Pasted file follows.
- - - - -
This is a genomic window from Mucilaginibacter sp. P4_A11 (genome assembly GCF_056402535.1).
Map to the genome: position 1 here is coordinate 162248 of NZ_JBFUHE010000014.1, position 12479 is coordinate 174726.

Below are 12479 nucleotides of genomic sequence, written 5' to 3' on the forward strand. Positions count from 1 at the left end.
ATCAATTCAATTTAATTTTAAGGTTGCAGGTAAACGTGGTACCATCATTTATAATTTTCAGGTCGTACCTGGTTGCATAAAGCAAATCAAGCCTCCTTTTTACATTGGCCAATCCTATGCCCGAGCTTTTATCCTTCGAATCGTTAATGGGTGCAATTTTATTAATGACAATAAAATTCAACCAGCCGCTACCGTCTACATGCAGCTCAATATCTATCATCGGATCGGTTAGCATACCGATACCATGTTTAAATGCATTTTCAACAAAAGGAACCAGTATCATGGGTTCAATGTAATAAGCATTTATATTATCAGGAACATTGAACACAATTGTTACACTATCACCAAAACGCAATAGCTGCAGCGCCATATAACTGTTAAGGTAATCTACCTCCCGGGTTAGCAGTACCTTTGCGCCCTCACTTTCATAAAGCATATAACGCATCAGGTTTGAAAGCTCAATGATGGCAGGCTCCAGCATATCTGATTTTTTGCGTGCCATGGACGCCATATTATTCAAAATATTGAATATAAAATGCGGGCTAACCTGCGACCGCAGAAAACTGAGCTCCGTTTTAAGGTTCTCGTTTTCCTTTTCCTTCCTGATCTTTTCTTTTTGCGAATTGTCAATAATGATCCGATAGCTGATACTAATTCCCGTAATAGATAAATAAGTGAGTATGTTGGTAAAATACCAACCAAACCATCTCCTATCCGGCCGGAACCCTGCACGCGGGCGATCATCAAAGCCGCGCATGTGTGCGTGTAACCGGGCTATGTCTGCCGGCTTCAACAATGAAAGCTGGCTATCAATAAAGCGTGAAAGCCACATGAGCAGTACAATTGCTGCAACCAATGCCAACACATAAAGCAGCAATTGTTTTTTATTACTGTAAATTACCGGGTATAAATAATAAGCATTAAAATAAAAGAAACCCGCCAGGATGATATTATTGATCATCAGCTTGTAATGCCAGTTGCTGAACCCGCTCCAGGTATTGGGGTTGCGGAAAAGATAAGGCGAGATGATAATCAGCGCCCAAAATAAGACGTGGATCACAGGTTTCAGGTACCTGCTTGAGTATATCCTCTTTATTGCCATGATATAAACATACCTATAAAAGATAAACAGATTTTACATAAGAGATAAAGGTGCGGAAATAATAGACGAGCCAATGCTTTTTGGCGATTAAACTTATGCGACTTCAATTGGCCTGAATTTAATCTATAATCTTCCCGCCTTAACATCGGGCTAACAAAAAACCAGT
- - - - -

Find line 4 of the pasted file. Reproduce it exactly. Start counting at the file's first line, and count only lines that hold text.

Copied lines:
ATCAATTCAATTTAATTTTAAGGTTGCAGGTAAACGTGGTACCATCATTTATAATTTTCAGGTCGTACCTGGTTGCATAAAGCAAATCAAGCCTCCTTTTTACATTGGCCAATCCTATGCCCGAGCTTTTATCCTTCGAATCGTTAATGGGTGCAATTTTATTAATGACAATAAAATTCAACCAGCCGCTACCGTCTACATGCAGCTCAATATCTATCATCGGATCGGTTAGCATACCGATACCATGTTTAAATGCATTTTCAACAAAAGGAACCAGTATCATGGGTTCAATGTAATAAGCATTTATATTATCAGGAACATTGAACACAATTGTTACACTATCACCAAAACGCAATAGCTGCAGCGCCATATAACTGTTAAGGTAATCTACCTCCCGGGTTAGCAGTACCTTTGCGCCCTCACTTTCATAAAGCATATAACGCATCAGGTTTGAAAGCTCAATGATGGCAGGCTCCAGCATATCTGATTTTTTGCGTGCCATGGACGCCATATTATTCAAAATATTGAATATAAAATGCGGGCTAACCTGCGACCGCAGAAAACTGAGCTCCGTTTTAAGGTTCTCGTTTTCCTTTTCCTTCCTGATCTTTTCTTTTTGCGAATTGTCAATAATGATCCGATAGCTGATACTAATTCCCGTAATAGATAAATAAGTGAGTATGTTGGTAAAATACCAACCAAACCATCTCCTATCCGGCCGGAACCCTGCACGCGGGCGATCATCAAAGCCGCGCATGTGTGCGTGTAACCGGGCTATGTCTGCCGGCTTCAACAATGAAAGCTGGCTATCAATAAAGCGTGAAAGCCACATGAGCAGTACAATTGCTGCAACCAATGCCAACACATAAAGCAGCAATTGTTTTTTATTACTGTAAATTACCGGGTATAAATAATAAGCATTAAAATAAAAGAAACCCGCCAGGATGATATTATTGATCATCAGCTTGTAATGCCAGTTGCTGAACCCGCTCCAGGTATTGGGGTTGCGGAAAAGATAAGGCGAGATGATAATCAGCGCCCAAAATAAGACGTGGATCACAGGTTTCAGGTACCTGCTTGAGTATATCCTCTTTATTGCCATGATATAAACATACCTATAAAAGATAAACAGATTTTACATAAGAGATAAAGGTGCGGAAATAATAGACGAGCCAATGCTTTTTGGCGATTAAACTTATGCGACTTCAATTGGCCTGAATTTAATCTATAATCTTCCCGCCTTAACATCGGGCTAACAAAAAACCAGT